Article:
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<?xml version="1.0" encoding="UTF-8"?>
<html newsdate="2020-03-02">
<title>Fear, Uncertainty, and Doubt - the Barriers to Router Freedom in Germany</title>
<h1>Fear, Uncertainty, and Doubt - the Barriers to Router Freedom in Germany</h1>
<p>Consider this hypothetical scenario: you moved
to a new apartment. Apart from all the stress of packing, transporting, and
unpacking all your stuff at your new home, you also had to deal with
getting utilities connected. The electric company turned out to be
difficult to deal with: they said you had to change your TV set,
toaster, refrigerator and most of your lamps.</p>
<p>They said that they couldn't guarantee you would have electricity at
all unless you bought a whole new set of appliances from them. You
don't understand: your stuff worked perfectly fine in your old
<p>The water company was not much better. They told you that your old
washing machine was "not supported" and that you would even have to
change your toothbrush or you risked polluting the water network of the
whole city for some unexplained reason. We are guessing you would no
doubt find this scenario very hard to believe. We do not blame you: it
is silly beyond the believable.</p>
<p>But now consider this very <strong>real</strong> situation:</p>
<h2>Max and Lucas moved</h2>
<p>Not together, but yet more or less simultaneously. We (my colleague
Lucas and I, Max) moved to new flats in our respective cities in
Germany and decided we wanted to connect to the Internet through our
own routers. Since August 2016, this has been allowed thanks to a <a
href="/news/2016/news-20160725-01.html">new law which the FSFE has
advocated for since 2013</a>. According to the law, Internet Service
Providers (ISPs) can offer their own technical equipment, but they must
not force it upon you. In order to allow for free choice of modems and
routers, ISPs have to provide the necessary information for the
installation and usage of communication equipment and services without
the client having to ask for it and for no charge.</p>
<p>But we soon realised that our ISPs, Unitymedia and Vodafone, were
not willing go through this process. This is a story of soft and hard
barriers, and how to overcome them individually and as a community. It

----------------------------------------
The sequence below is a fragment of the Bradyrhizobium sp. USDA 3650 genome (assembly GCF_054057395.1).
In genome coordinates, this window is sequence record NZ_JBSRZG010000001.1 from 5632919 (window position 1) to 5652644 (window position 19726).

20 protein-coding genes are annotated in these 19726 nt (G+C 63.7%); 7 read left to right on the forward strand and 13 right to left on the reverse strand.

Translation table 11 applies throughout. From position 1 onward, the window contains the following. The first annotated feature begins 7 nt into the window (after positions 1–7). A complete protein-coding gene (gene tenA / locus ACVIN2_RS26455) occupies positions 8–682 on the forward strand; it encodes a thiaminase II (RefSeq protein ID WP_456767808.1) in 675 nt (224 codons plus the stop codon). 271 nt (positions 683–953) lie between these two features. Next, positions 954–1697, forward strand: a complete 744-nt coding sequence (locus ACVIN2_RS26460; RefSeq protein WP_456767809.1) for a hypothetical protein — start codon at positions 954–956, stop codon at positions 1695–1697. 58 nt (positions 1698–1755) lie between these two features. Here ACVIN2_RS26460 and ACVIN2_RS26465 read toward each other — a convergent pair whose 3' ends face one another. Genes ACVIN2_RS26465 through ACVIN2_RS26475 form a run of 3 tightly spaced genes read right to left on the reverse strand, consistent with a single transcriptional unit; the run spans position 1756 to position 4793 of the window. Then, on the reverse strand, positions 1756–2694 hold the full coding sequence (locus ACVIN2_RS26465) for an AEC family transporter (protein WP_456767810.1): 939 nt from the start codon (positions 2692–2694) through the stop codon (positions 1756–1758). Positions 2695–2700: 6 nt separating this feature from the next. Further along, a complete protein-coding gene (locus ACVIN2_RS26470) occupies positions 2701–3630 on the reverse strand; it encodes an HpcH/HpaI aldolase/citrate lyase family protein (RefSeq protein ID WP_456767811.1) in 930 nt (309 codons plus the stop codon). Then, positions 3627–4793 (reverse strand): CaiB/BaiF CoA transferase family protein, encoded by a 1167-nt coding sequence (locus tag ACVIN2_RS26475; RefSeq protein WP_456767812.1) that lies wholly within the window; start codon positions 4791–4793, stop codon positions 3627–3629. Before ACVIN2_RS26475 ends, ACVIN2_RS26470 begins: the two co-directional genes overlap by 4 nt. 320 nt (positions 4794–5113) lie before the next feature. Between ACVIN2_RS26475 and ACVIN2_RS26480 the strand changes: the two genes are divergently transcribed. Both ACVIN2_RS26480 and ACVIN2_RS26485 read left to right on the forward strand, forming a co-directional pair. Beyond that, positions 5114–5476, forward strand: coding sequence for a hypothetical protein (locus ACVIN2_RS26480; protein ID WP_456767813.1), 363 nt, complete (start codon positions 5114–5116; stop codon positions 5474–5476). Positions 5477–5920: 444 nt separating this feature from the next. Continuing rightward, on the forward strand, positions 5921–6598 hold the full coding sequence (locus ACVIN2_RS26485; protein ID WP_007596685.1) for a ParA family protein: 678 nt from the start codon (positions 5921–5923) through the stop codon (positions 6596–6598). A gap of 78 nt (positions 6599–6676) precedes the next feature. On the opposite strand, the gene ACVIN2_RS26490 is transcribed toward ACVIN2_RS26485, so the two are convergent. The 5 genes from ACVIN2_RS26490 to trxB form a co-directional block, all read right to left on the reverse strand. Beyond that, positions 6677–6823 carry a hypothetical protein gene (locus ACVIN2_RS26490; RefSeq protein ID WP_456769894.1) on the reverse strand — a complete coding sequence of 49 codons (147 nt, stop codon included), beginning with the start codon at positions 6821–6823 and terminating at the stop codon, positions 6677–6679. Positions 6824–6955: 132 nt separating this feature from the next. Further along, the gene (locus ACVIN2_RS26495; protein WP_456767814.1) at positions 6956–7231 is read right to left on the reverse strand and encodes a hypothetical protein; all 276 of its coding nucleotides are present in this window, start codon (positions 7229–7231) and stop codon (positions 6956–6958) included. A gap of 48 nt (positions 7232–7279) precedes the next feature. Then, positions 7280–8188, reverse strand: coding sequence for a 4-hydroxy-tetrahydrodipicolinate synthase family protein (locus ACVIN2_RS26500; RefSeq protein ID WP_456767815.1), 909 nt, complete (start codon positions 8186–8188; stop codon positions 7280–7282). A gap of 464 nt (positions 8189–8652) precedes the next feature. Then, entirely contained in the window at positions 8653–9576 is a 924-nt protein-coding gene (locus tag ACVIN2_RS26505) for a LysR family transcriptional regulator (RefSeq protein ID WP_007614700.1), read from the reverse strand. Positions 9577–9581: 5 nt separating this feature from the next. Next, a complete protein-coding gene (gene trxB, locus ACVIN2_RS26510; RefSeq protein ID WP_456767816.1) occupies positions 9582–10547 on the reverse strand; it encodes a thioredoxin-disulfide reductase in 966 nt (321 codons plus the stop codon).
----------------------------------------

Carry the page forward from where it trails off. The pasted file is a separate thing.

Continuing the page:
is important not to ignore the hurdles ISPs put in our way. <a
href="/activities/routers/">Router Freedom</a> offers too many
advantages, including those of independence, security, privacy and
control of our technology, to be ignored.</p>
alt="Four benefits of Router Freedom"/>
Some of the various benefits of Router Freedom
<h2>Soft barriers</h2>
<p>In November 2019, Lucas experienced a so-called soft barrier
courtesy of Vodafone, his ISP. When he moved to a new flat, he
requested a DSL connection. After waiting for a entire month for the
connection, the ISP's customer service tried to convince Lucas not to
use his own router, stating several times that a private router is more
expensive, hard to install, not secure and could cause damage to the
public network. Besides, something even more concerning was that they
threatened Lucas by saying that in case he insisted having a private
router, they would not be able to provide technical support. All that
said, at least they provided with no delay the necessary login
<p>This behavior is called a "soft barrier" because, although Vodafone
did not prevent Lucas by contractual means to use his private router or
deny vital information for the router configuration (login data),
Vodaphone's customer service subtly tried to convince Lucas to not use
his own router with the customary economic and commercial arguments
that ISPs usually push onto their customers. In most of the cases, it
is sufficient to scare people away from Router Freedom.</p>
<h2>Hard barriers</h2>
<p>In December of the same year, I moved to a new city and chose a
business cable Internet connection offered by Unitymedia (meanwhile
largely incorporated by Vodafone). After several calls, a technician
finally visited my new home and successfully installed the ISP's
default modem. Of course, I immediately noted that I wanted to use my
own router. The technician told me that this was not allowed.</p>
<p>In a call with the service hotline, after defending some of the
already mentioned soft barriers, I learnt that one of the features I
had ordered, a static IPv4 address, is <a
available when using an own router</a>, apparently because <a